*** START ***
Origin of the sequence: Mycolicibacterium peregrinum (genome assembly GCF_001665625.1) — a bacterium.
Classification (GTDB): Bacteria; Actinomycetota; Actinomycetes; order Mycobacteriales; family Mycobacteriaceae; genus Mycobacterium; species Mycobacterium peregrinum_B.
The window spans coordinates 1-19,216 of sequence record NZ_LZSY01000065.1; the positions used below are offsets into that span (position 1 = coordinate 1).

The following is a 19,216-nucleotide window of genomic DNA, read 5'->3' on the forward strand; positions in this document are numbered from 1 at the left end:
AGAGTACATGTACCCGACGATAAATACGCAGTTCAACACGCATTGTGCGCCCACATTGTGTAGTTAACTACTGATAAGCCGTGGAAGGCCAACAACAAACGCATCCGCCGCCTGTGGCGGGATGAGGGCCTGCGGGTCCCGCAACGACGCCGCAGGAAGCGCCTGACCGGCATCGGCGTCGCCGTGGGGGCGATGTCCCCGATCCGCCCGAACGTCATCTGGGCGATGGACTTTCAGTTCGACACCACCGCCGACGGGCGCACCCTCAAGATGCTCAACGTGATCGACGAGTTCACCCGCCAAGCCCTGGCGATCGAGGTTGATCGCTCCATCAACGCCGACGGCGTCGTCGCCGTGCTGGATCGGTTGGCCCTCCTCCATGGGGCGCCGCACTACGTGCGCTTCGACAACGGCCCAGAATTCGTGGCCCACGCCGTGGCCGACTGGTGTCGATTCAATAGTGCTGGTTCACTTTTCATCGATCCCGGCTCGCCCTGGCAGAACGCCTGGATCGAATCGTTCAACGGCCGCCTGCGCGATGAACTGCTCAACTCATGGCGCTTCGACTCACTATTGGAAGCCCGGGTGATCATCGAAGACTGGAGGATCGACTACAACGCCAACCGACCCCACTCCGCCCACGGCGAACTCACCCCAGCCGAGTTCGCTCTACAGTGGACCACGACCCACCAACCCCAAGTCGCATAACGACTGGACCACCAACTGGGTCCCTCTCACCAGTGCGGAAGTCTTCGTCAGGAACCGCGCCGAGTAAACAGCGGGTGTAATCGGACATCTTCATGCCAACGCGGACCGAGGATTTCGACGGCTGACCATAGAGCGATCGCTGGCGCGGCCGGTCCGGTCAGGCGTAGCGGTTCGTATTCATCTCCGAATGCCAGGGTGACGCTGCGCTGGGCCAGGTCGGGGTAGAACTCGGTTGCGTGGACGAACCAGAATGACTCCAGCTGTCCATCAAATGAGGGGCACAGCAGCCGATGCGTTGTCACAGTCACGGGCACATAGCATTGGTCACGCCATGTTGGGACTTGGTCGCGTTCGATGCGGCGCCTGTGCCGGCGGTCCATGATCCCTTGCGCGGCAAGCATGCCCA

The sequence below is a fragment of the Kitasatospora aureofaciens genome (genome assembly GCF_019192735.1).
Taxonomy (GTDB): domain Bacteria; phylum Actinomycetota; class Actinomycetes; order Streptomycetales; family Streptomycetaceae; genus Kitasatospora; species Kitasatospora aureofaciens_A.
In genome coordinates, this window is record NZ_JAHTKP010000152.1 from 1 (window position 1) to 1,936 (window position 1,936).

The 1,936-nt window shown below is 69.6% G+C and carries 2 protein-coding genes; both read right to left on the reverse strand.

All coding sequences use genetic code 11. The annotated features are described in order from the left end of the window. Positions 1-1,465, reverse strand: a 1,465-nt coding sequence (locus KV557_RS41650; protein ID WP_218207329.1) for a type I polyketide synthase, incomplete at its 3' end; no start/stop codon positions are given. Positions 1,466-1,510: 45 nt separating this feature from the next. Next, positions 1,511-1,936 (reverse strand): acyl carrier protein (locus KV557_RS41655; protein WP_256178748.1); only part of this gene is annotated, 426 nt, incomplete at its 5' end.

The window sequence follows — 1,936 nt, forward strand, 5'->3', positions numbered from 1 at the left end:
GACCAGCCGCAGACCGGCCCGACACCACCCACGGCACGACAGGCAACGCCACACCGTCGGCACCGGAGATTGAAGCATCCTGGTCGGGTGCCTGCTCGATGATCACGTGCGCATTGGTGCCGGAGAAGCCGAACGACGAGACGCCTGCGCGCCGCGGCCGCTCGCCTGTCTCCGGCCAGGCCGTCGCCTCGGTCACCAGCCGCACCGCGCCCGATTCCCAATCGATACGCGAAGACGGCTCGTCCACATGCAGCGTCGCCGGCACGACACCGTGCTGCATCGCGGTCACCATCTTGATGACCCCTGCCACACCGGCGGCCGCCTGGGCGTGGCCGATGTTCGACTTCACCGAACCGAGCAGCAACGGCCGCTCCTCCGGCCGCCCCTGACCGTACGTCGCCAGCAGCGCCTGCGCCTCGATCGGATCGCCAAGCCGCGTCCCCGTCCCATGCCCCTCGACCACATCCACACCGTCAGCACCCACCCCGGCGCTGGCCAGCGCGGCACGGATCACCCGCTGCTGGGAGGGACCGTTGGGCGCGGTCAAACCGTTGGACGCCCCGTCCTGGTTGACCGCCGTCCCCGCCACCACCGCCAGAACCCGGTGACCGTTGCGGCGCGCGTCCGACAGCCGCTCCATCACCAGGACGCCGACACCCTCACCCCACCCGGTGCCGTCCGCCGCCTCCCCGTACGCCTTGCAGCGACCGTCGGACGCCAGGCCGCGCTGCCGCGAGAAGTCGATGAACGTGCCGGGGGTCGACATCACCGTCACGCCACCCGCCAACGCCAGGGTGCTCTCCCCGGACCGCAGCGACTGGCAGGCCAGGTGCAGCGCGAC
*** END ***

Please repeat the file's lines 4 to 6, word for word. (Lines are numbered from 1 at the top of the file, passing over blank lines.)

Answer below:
The following is a 19,216-nucleotide window of genomic DNA, read 5'->3' on the forward strand; positions in this document are numbered from 1 at the left end:
AGAGTACATGTACCCGACGATAAATACGCAGTTCAACACGCATTGTGCGCCCACATTGTGTAGTTAACTACTGATAAGCCGTGGAAGGCCAACAACAAACGCATCCGCCGCCTGTGGCGGGATGAGGGCCTGCGGGTCCCGCAACGACGCCGCAGGAAGCGCCTGACCGGCATCGGCGTCGCCGTGGGGGCGATGTCCCCGATCCGCCCGAACGTCATCTGGGCGATGGACTTTCAGTTCGACACCACCGCCGACGGGCGCACCCTCAAGATGCTCAACGTGATCGACGAGTTCACCCGCCAAGCCCTGGCGATCGAGGTTGATCGCTCCATCAACGCCGACGGCGTCGTCGCCGTGCTGGATCGGTTGGCCCTCCTCCATGGGGCGCCGCACTACGTGCGCTTCGACAACGGCCCAGAATTCGTGGCCCACGCCGTGGCCGACTGGTGTCGATTCAATAGTGCTGGTTCACTTTTCATCGATCCCGGCTCGCCCTGGCAGAACGCCTGGATCGAATCGTTCAACGGCCGCCTGCGCGATGAACTGCTCAACTCATGGCGCTTCGACTCACTATTGGAAGCCCGGGTGATCATCGAAGACTGGAGGATCGACTACAACGCCAACCGACCCCACTCCGCCCACGGCGAACTCACCCCAGCCGAGTTCGCTCTACAGTGGACCACGACCCACCAACCCCAAGTCGCATAACGACTGGACCACCAACTGGGTCCCTCTCACCAGTGCGGAAGTCTTCGTCAGGAACCGCGCCGAGTAAACAGCGGGTGTAATCGGACATCTTCATGCCAACGCGGACCGAGGATTTCGACGGCTGACCATAGAGCGATCGCTGGCGCGGCCGGTCCGGTCAGGCGTAGCGGTTCGTATTCATCTCCGAATGCCAGGGTGACGCTGCGCTGGGCCAGGTCGGGGTAGAACTCGGTTGCGTGGACGAACCAGAATGACTCCAGCTGTCCATCAAATGAGGGGCACAGCAGCCGATGCGTTGTCACAGTCACGGGCACATAGCATTGGTCACGCCATGTTGGGACTTGGTCGCGTTCGATGCGGCGCCTGTGCCGGCGGTCCATGATCCCTTGCGCGGCAAGCATGCCCA

The sequence below is a fragment of the Kitasatospora aureofaciens genome (genome assembly GCF_019192735.1).